One of the more impressive buildings dedicated to the performing arts, the Kauffman Center is the highlight of the city's cultural scene. Located downtown, this multifaceted event center is dedicated to enhancing stage arts in the city by hosting nationally and internationally renowned artists, as well as providing a platform for local artists to share their expression with a bigger audience. Spread over approximately 285,000 square feet, the center is comprised of venues like the Muriel Kauffman Theatre and Helzberg Hall.
A stirring commemoration to those who fought in World War I, the solemn Liberty Memorial forms an integral part of Kansas City's dynamic skyline. Built in the year 1926 to honor those Americans who lost their lives during World War I, this towering memorial is skirted by other nationally and historically-significant sites like the Memory Hall and Exhibition Hall. It was funded entirely through private donations and it is the only commissioned memorial of its kind in the country that honors the 'Great War'. As dusk falls, the top of the tower is lit brightly, towering over Kansas City's urbane landscape. The memorial's insides are home to the National WWI Museum, the official U.S. museum that contains the tanks, guns, memorabilia and interactive exhibits which display the nuances of the early 20th Century warfare.
This artistic wonderland is housed in a splendid neoclassical structure that looks like it is a piece of work in itself. The collections of American and European art contain masterpieces from the most prominent schools and periods, from artists such as Homer, Caravaggio, Monet, Titian, Rodin, Renoir and hundreds of others. Popular displays at the museum include the Chinese Temple Room, a sealed Egyptian tomb and an outdoor sculpture garden. A cafe and gift shop are also on-site. Admission is free.
Located inside the Liberty Memorial, this museum offers a remembrance of World War I, it's beginning as well as its aftermath. Some of the exhibits display field equipment, artillery, helmets, propaganda posters and a Renault French Tank. One of the most poignant parts of the museum is a walk over the Paul Sunderland Glass Bridge. Here, visitors tread somberly over a field of 9,000 red poppy flowers; each one represents 1,000 dead soldiers. The museum presents an earnest and candid look at the scope and realities of war, as well as its consequences.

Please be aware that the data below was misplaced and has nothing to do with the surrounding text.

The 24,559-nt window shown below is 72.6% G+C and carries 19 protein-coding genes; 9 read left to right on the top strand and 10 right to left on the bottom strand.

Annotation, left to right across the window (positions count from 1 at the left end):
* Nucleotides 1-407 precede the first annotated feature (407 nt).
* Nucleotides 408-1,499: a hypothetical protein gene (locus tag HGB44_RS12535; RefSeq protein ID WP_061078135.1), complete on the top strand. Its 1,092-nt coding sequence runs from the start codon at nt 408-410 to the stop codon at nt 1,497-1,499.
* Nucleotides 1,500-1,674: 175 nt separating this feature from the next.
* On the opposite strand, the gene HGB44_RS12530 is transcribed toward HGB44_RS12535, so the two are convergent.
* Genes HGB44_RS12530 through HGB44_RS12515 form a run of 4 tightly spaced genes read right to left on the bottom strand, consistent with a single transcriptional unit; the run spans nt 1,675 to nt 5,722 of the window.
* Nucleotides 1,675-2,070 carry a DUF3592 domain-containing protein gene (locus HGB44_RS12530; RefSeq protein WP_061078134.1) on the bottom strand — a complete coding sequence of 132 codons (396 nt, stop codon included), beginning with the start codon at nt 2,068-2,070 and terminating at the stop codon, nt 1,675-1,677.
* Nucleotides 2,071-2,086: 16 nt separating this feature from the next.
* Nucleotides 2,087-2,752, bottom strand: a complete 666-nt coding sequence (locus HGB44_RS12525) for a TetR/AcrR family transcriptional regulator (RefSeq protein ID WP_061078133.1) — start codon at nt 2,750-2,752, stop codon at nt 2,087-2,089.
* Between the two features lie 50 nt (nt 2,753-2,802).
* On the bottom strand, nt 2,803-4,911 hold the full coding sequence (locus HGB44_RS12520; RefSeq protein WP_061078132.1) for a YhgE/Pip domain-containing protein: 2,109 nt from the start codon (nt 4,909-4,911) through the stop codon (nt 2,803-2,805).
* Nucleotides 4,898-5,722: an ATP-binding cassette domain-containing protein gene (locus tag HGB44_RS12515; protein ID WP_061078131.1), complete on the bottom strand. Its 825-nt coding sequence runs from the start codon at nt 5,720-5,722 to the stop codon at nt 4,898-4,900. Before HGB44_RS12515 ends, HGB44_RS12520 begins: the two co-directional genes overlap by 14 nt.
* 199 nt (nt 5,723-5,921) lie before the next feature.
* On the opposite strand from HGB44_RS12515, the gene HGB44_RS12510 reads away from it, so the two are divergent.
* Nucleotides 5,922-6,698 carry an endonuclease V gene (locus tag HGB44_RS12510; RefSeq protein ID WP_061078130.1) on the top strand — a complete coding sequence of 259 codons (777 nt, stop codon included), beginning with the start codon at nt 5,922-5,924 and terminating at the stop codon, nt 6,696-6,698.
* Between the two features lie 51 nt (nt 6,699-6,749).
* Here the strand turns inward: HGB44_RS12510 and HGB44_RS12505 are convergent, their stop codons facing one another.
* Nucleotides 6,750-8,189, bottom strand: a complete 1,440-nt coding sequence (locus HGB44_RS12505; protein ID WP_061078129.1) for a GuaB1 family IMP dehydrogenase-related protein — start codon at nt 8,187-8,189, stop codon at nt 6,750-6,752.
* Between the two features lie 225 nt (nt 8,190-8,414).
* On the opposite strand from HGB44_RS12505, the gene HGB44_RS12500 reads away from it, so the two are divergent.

Chicago has the Green Mill and Kansas City has the Green Lady, a couple of things they have in common are great jazz and loads of ambiance. The only difference with the K.C. version is that guests can enjoy a couple of small bites while listening to some up-and-coming local artists. The cocktail menu is also filled with a lot of old-school drinks like the Manhattan, Rob Roy, Old-Fashioned and their very own Green Lady made with apple jack brandy. Check website for complete calendar of musicians and other information.
This interactive museum provides educational entertainment for the entire family. Located in Union Station, the newly created Science City provides interactive displays where visitors learn about astronaut training, weather, history and other scientific phenomena. Divided into five sections, each with a different theme, the museum provides hands-on interactivity for children of all ages, proving that learning about science can be fun, as well as educational. The new City Nights Theater and the overnight 'camp-ins' only add to the experience.
This art gallery-cum-community center is located in the eclectic Crossroads District of KC and is one of the premier galleries of abstract work in the city. Some of the rotating exhibits include sculptures, found art, performance art and other media too varied to compile here. The Belger Cartage Service building itself is a living monument, it is over 100 years old and in fact, this company still does business out of the offices on the 3rd floor. Check website for exhibition details and admission is free.
A much-welcomed addition to the cultural weave of this city, the Muriel Kauffman Theater is located inside the Kauffman Center for the Performing Arts. Promising to be a venue that presents an impressive variety of artists and events, this theater is definitely a venue to visit for those who really wish to know intimately the liveliness of Kansas City. Named after a local leader, this theater is a proscenium venue, with a capacity of 1,800 seats. Appointed with the latest in technology, this theater can make an audience experience quite memorable.
Constructed in 1914, this Union Station was known as the third largest train hub in the country, right behind New York's Grand Central and Pennsylvania stations. It has since lost this distinction, yet it remains one of the popular city attractions; the station has been newly renovated and is even more resplendent with its grandiose high ceilings, arched windows, theaters, exciting touring exhibitions and the beloved Science City museum. Other than the architectural eye candy, there is plenty to do inside the station - browse through shops or eat at one of the many fine restaurants.